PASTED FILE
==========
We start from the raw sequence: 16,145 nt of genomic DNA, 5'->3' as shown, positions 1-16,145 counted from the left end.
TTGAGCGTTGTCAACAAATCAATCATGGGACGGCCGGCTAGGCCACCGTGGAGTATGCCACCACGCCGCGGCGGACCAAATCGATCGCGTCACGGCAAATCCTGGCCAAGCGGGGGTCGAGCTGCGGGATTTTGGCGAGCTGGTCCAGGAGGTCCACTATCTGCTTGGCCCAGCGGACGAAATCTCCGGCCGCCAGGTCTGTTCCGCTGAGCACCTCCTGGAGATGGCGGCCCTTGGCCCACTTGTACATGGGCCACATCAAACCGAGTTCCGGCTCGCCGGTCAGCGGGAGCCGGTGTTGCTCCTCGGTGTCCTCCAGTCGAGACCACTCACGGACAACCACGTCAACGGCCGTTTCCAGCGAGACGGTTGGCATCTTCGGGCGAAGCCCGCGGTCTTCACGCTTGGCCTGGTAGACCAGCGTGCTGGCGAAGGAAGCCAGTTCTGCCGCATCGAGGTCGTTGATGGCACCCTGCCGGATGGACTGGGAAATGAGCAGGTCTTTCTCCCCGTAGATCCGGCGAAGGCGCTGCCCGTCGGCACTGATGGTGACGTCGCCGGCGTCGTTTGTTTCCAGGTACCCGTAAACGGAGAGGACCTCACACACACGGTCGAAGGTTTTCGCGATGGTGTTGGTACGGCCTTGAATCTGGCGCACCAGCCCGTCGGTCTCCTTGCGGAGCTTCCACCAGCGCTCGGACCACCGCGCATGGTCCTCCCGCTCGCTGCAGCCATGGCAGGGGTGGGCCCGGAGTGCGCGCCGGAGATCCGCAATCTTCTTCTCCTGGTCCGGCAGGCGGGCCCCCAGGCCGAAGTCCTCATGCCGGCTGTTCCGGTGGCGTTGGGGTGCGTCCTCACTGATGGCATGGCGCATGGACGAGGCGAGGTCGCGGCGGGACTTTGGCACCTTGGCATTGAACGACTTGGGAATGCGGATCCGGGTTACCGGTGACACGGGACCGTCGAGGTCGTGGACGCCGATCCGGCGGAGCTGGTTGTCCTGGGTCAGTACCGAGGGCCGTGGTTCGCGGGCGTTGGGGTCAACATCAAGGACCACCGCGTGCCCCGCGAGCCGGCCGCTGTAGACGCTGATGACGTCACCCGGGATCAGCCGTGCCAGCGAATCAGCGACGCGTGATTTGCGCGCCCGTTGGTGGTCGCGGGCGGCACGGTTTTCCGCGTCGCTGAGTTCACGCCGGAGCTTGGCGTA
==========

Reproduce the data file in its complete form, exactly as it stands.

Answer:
We start from the raw sequence: 16,145 nt of genomic DNA, 5'->3' as shown, positions 1-16,145 counted from the left end.
TTGAGCGTTGTCAACAAATCAATCATGGGACGGCCGGCTAGGCCACCGTGGAGTATGCCACCACGCCGCGGCGGACCAAATCGATCGCGTCACGGCAAATCCTGGCCAAGCGGGGGTCGAGCTGCGGGATTTTGGCGAGCTGGTCCAGGAGGTCCACTATCTGCTTGGCCCAGCGGACGAAATCTCCGGCCGCCAGGTCTGTTCCGCTGAGCACCTCCTGGAGATGGCGGCCCTTGGCCCACTTGTACATGGGCCACATCAAACCGAGTTCCGGCTCGCCGGTCAGCGGGAGCCGGTGTTGCTCCTCGGTGTCCTCCAGTCGAGACCACTCACGGACAACCACGTCAACGGCCGTTTCCAGCGAGACGGTTGGCATCTTCGGGCGAAGCCCGCGGTCTTCACGCTTGGCCTGGTAGACCAGCGTGCTGGCGAAGGAAGCCAGTTCTGCCGCATCGAGGTCGTTGATGGCACCCTGCCGGATGGACTGGGAAATGAGCAGGTCTTTCTCCCCGTAGATCCGGCGAAGGCGCTGCCCGTCGGCACTGATGGTGACGTCGCCGGCGTCGTTTGTTTCCAGGTACCCGTAAACGGAGAGGACCTCACACACACGGTCGAAGGTTTTCGCGATGGTGTTGGTACGGCCTTGAATCTGGCGCACCAGCCCGTCGGTCTCCTTGCGGAGCTTCCACCAGCGCTCGGACCACCGCGCATGGTCCTCCCGCTCGCTGCAGCCATGGCAGGGGTGGGCCCGGAGTGCGCGCCGGAGATCCGCAATCTTCTTCTCCTGGTCCGGCAGGCGGGCCCCCAGGCCGAAGTCCTCATGCCGGCTGTTCCGGTGGCGTTGGGGTGCGTCCTCACTGATGGCATGGCGCATGGACGAGGCGAGGTCGCGGCGGGACTTTGGCACCTTGGCATTGAACGACTTGGGAATGCGGATCCGGGTTACCGGTGACACGGGACCGTCGAGGTCGTGGACGCCGATCCGGCGGAGCTGGTTGTCCTGGGTCAGTACCGAGGGCCGTGGTTCGCGGGCGTTGGGGTCAACATCAAGGACCACCGCGTGCCCCGCGAGCCGGCCGCTGTAGACGCTGATGACGTCACCCGGGATCAGCCGTGCCAGCGAATCAGCGACGCGTGATTTGCGCGCCCGTTGGTGGTCGCGGGCGGCACGGTTTTCCGCGTCGCTGAGTTCACGCCGGAGCTTGGCGTA